Two golfers were attacked by bees at Cave Creek Golf Course in North Phoenix Wednesday morning.

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Tiger Woods and Joe LaCava sit down to answer questions submitted on social media.

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Eric Eshleman, Kevin Kirk headline 2019 PGA of America National Award Recipients

PALM BEACH GARDENS, Fla. - Eric Eshleman, PGA, the Director of Golf at the Country Club of Birmingham (Alabama), is the recipient of the 2019 PGA Golf Professional of the Year Award. This award is the highest annual honor given to a PGA of America Professional, awarded for qualities of leadership, strong moral character and a substantial record of service to the PGA and the game of golf.

A 24-year PGA Member, Eshleman has demonstrated a passion and commitment to training and mentoring fellow PGA Professionals throughout his career and has served in advisory roles on several golf committees. Eshleman currently serves as the Honorary President of the Alabama-NW Florida PGA Section, after a two-year term as President. During his time as a Section Officer, he helped raise the image and status of the Section and established a fundraising program for its foundation, while his stint as president included the approval of the Section name change (formerly the Dixie Section).

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In the opening round of the 2019 World Golf Championships-FedEx St. Jude Invitational, Jon Rahm turned in a bogey-free, 8-under 62 to take a three-stroke lead over the field into Friday.

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Each FedExCup point is crucial for those battling it out at the 2019 Barracuda Championship, with players making a run for a spot in the FedExCup Playoffs in August.

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The PGA TOUR makes a stop at TPC Southwind for a showdown in Memphis, Tennessee at the 2019 World Golf Championships-FedEx St. Jude Invitational. 22 of the top 30 in the FedExCup standings will tee it up including Matt Kuchar, who checks in at number two.

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Johnson, Koepka, Day Face Potential Million Dollar Shootout

Jason Day expects he’ll be praising Brooks Koepka’s layup game as the pair get closer to the par-5 16th at TPC Southwind this week.

The 530-yard hole will be a pivotal one in the World Golf Championships – FedEx St. Jude Invitational, but also doubles as the site for a potential $1 million showdown.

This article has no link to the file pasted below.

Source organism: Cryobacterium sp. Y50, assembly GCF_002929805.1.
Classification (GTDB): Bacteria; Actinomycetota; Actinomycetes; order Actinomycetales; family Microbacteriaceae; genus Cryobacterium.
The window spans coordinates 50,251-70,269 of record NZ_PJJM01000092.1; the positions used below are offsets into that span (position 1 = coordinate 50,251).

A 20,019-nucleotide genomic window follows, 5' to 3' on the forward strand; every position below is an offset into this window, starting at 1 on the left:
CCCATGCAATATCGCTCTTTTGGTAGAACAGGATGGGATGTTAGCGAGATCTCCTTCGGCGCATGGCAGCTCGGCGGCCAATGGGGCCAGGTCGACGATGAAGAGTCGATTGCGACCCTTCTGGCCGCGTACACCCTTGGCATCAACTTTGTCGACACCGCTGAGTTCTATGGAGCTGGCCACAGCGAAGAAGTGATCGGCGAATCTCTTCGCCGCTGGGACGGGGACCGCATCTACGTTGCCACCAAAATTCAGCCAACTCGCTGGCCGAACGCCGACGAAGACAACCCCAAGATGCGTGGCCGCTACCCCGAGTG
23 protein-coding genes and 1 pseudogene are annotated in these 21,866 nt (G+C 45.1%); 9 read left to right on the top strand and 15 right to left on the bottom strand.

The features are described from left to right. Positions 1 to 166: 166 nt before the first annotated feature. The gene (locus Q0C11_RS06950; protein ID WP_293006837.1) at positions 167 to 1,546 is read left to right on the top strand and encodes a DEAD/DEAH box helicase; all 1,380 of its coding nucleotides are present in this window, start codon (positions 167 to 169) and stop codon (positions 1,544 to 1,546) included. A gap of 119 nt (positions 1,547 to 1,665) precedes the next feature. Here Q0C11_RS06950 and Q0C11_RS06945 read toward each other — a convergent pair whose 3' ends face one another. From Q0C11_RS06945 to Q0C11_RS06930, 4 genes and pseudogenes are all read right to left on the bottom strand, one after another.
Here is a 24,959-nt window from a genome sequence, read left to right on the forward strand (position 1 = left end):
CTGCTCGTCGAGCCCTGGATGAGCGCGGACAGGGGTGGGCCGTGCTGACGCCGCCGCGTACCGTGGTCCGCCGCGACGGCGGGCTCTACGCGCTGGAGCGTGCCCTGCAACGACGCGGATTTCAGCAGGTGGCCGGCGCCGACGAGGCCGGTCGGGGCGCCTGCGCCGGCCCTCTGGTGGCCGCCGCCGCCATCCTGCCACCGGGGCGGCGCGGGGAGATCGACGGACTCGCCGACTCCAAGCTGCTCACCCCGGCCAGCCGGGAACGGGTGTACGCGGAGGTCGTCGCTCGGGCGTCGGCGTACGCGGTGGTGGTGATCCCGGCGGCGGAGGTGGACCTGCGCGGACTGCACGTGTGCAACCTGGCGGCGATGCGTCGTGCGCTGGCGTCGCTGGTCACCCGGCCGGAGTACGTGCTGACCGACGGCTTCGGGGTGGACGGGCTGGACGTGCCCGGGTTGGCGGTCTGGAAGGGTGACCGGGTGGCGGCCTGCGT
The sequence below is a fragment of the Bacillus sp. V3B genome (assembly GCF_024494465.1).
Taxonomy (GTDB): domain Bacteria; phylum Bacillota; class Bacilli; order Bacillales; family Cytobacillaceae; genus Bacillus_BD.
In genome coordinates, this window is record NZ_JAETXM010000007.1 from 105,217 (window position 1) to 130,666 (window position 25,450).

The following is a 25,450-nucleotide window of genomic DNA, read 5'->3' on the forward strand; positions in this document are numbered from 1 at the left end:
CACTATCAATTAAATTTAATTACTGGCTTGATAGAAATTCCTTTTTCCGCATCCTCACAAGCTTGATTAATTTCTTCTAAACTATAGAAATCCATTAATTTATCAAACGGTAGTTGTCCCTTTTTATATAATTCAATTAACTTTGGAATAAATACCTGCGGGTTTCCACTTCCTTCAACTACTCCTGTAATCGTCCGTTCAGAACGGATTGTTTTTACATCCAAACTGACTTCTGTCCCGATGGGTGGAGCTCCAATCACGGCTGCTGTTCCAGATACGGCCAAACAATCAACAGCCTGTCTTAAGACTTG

The pair are in a battle with Dustin Johnson, and potentially a few others, for the season long Aon Risk Reward Challenge – worth $1 million to the winner.

Paired with Day over the opening two rounds, Koepka laughed that he won’t fall for the Australian’s reverse psychology and has his driver, along with his verbal jab game, warmed up if he needs it.

While Ian Poulter, Jason Kokrak, Justin Thomas, Alex Noren, Gary Woodland and Cameron Smith all have mathematical chances of winning over this week and next, the odds suggest a three-man showdown in Memphis.

The Aon Risk Reward Challenge has seen players on the PGA TOUR (and LPGA Tour) record their best two scores on the designated hole of the week throughout the season and an average-to-par calculated.

Players must have played 40 rounds at the eligible events to qualify, a feat Day and Koepka have already achieved, while Johnson will hit that mark this week.

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Tiger Misses Cut at The Open, Cites Lack of Consistency

PORTRUSH, Northern Ireland – Tiger Woods’ major campaign this season began with an incredible high, one of the biggest moments in his legendary career. But since then, it’s been mostly frustration and free weekends, with Woods facing the cruel realities of an older golfer struggling for consistency.

Woods shot a 1-under 70 in Friday’s second round of The Open Championship, but his 6-over total for the first two days at Royal Portrush left him well outside the cutline. It’s his second missed cut in the three majors since winning the Masters in April, and the seventh missed cut in his last 13 major starts dating back to the 2014 PGA Championship. Prior to that, he had missed the cut just three times in his first 61 major starts as a pro.

That was then. This is now. The new normal for Woods? He still has the game to compete; after all, he’s won twice in the last 12 months, including the 2018 TOUR Championship. But at age 43 and after four back surgeries, he no longer can contend on a weekly basis.

“One of the hardest things to accept as an older athlete is that you’re not going to be as consistent as you were at 23,” Woods said. “Things are different.

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